Wednesday, August 29, 2018

The National: High Violet (2010)



The National emerged as a sort of antidote to indie rock status quo in the mid-2000s, shirking the irony-heavy disaffected attitude-overload of the New York bands; hailing from the Midwest, they were ordinary-seeming guys with a lot of bluster and passion who liked to rock but made it sound like an outlet for something they were struggling to deal with rather than an end unto itself. You could give a similar descriptor to fellow genre-defining outsiders Arcade Fire, but unlike their Canadian peers, the National weren't youthful bleeding hearts bubbling over with undisguised enthusiasm. They sang songs of anger and resignation, despite their almost ridiculously broad appeal -- both bands would've most likely been consistent FM staples and stadium-fillers a decade or two earlier -- and High Violet marks the point when the resignation overtakes and subsumes them. These are sullen anthems of minor-key life, but they are not hopeless or disgusted, they're agonized with the beauty of their own devastation. Without being actively miserable, the record illustrates a complicated adult world through morose, drunken free association that hides a surprising catchiness and ethereal beauty. And put simply, it's among the most curiously addictive of modern rock albums, vaguely suggesting the subtlety and sophistication of R.E.M., early Van Morrison and Broken Social Scene while actually sounding like none of the above.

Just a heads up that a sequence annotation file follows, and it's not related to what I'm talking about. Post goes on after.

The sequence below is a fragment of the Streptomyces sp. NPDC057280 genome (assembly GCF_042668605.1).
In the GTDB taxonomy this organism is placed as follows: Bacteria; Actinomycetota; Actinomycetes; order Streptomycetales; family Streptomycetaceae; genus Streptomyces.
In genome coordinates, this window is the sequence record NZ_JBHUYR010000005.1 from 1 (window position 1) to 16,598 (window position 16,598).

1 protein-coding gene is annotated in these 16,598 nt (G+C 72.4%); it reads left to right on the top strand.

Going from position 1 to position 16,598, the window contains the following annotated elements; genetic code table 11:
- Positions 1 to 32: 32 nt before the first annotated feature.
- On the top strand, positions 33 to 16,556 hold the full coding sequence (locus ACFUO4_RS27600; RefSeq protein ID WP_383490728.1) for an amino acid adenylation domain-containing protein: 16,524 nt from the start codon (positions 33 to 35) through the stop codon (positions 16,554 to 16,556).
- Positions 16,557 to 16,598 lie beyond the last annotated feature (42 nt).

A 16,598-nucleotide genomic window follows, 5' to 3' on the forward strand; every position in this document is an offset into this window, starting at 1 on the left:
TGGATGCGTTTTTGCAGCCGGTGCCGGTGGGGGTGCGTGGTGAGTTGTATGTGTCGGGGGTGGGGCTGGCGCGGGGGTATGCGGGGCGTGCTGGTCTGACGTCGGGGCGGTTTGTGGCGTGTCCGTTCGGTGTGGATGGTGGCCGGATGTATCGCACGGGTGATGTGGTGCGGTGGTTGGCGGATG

The record opens with a prelude: "Terrible Love," an unfinished-sounding ragged setting of the stage. But it really begins with the shaky, harrowing introduction of "Sorrow," which reads like a torn-page narrative of someone's life story about being perpetually left behind, and dares to hinge on something as straightforward as "I don't want to get over you." Matt Berninger's vocals, selectively double and triple tracked in unpredictable patterns, have a weathered quality that simultaneously possesses morose, distancing beauty and a warmth large enough to sleep in. Indeed, as the band files behind him with impeccable precision, constantly focusing their efforts to preserve mood and align perfectly with the demands of each given song and the album as a whole (even the angry freakout that opens "Little Faith" is muted), Berninger's voice provides the narrative of the album. There's much stillness and despair but the occasional creeping in of romance, even when he's reciting absurdities like "we'll play nuns versus priests until somebody wins." On "Runaway," he lets the internal drama sprawl out fully and the result is practically Americana, with space for a U2-like buildup but too much mystery to really comply with such convention; and his most eclectic performance on a single song, "Conversation 16," is so controlled that his slightly fevered, confessional repetition of the line "I'm evil" carries more weight thanks to its placement near the end of the album than it would otherwise, just because it shows some willingness to depart from his catatonia. But that song is also quintessential High Violet: its muscular, monochromatic sadness; the intensity of the burned-out, unstated love seemingly at the core of it all ("you're the only thing I ever want anymore"); and the incongruous choral backing vocals of Sufjan Stevens to further the illusion of the bottom falling out of everything.